Also worth considering: the job losses resulting from loss of access to care- particularly along disabled and chronically ill persons. Many workers in the US are not covered by employer plans, so their access to health insurance is contingent upon the enforcement and enactment of the Affordable Care Act, which also includes Medicaid expansion at the state level.
In the context of ideologies that eschew government policies that benefit vulnerable populations, Medicaid poses a challenge to state governments. For one, its costs (partially funded by state governments) are higher when unemployment is highest and tax revenues are lowest. For this reason, among others, many states have not expended Medicaid under the PPACA. These states are also states with the highest proportions of disabled people, which is related to the 1996 Personal Responsibility and Work Opportunity Reconciliation Act, signed by Clinton, which placed limits on the benefits that eligible persons could receive. For many, it was more feasible to wait 2 years to become eligible for SSI and become dual eligible for Medicaid and Medicare.
Nationally, the number is 2.6 million jobs lost over the next 3 years
One area of forecasted job losses is auxiliary healthcare positions- social workers, community health workers whose services are not covered under health insurance, but are nontheless necessary for hospitals’ and medical centers’ compliance with provisions in the PPACA- particularly pertaining to Medicare readmissions.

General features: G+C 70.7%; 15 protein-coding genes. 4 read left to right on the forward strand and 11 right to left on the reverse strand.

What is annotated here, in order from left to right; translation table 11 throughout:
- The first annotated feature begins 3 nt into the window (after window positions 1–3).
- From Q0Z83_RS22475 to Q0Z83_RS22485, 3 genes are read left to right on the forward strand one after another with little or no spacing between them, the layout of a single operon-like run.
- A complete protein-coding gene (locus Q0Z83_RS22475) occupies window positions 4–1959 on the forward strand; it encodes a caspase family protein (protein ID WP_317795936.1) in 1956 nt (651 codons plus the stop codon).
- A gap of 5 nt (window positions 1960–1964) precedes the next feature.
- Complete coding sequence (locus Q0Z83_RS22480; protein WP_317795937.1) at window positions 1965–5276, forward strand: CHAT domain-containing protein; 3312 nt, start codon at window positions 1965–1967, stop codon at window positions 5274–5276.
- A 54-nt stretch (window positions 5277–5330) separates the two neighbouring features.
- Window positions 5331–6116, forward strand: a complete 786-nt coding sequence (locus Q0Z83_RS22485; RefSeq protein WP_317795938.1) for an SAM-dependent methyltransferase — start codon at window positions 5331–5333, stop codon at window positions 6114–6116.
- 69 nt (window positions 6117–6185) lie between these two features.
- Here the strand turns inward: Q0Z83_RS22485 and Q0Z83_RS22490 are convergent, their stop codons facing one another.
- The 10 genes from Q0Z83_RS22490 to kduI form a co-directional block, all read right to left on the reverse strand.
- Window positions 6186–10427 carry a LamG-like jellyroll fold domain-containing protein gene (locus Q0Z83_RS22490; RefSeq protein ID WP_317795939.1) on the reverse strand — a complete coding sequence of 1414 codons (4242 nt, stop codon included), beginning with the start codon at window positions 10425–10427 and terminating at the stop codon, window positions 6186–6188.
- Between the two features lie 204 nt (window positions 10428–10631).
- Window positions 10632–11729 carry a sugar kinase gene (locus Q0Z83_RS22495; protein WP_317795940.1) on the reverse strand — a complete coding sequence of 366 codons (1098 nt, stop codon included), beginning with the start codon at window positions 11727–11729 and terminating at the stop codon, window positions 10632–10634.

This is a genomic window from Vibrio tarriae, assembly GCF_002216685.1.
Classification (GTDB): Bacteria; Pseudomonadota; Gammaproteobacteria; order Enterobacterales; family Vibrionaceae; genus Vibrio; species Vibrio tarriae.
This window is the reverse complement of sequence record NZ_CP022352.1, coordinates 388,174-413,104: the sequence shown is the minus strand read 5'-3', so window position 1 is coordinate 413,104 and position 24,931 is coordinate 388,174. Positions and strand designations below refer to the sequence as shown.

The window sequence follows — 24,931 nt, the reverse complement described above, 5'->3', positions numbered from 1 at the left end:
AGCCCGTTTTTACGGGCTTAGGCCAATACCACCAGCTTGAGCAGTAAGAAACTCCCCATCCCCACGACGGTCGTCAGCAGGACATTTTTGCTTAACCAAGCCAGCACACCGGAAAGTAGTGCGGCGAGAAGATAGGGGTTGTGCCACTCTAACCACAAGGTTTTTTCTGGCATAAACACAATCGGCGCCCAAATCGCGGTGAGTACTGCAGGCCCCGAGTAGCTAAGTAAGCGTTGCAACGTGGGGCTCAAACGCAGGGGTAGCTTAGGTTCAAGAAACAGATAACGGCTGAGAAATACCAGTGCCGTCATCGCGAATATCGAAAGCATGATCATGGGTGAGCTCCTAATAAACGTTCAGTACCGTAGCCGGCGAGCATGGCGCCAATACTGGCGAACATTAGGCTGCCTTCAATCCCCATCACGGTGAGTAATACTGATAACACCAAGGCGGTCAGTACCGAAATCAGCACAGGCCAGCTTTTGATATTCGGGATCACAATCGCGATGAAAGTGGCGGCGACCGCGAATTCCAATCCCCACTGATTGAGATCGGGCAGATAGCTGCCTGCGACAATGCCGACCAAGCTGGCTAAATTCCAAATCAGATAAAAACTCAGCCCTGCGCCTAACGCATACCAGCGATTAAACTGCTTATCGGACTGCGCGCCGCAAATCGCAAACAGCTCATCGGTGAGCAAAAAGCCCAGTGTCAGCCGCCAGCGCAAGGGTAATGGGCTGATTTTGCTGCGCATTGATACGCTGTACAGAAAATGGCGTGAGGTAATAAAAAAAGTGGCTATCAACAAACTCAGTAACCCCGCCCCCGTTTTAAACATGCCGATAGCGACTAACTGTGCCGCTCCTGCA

“In a survey of 222 white medical students and residents, about half endorsed false beliefs about biological differences between blacks and whites. And those who did also perceived blacks as feeling less pain than whites, and were more likely to suggest inappropriate medical treatment for black patients, according to the paper published in the Proceedings of the National Academy of Sciences.”
“In a recent article in the Journal of the American Medical Association, Williams, along with colleague Ronald Wyatt, cited a 2003 Institute of Medicine report that labeled widespread “implicit bias” for differences in the care that African-Americans and other minorities receive. They said that substandard care leads to an estimated 260 premature African-American deaths each day.”
Black children brought to the ER for stomach pain and cramps were less likely to be prescribed pain medications than white children with the same complaints- speaks to the ways that racism structures healthcare disparities, and the way that the medicalization of Black (and brown) bodies has served to further deny our lived experiences and capabilities to feel pain.
This is an oldie but a goodie that highlights a reality that has been affirmed by recent studies in social science and medical practice.
Alumna of the University of California, Berkeley & the University of Chicago, University of Illinois at Urbana Champaign.
Assistant Professor at the Department of Health Policy and Management in the Gillings School of Global Public Health at the University of North Carolina, Chapel Hill.
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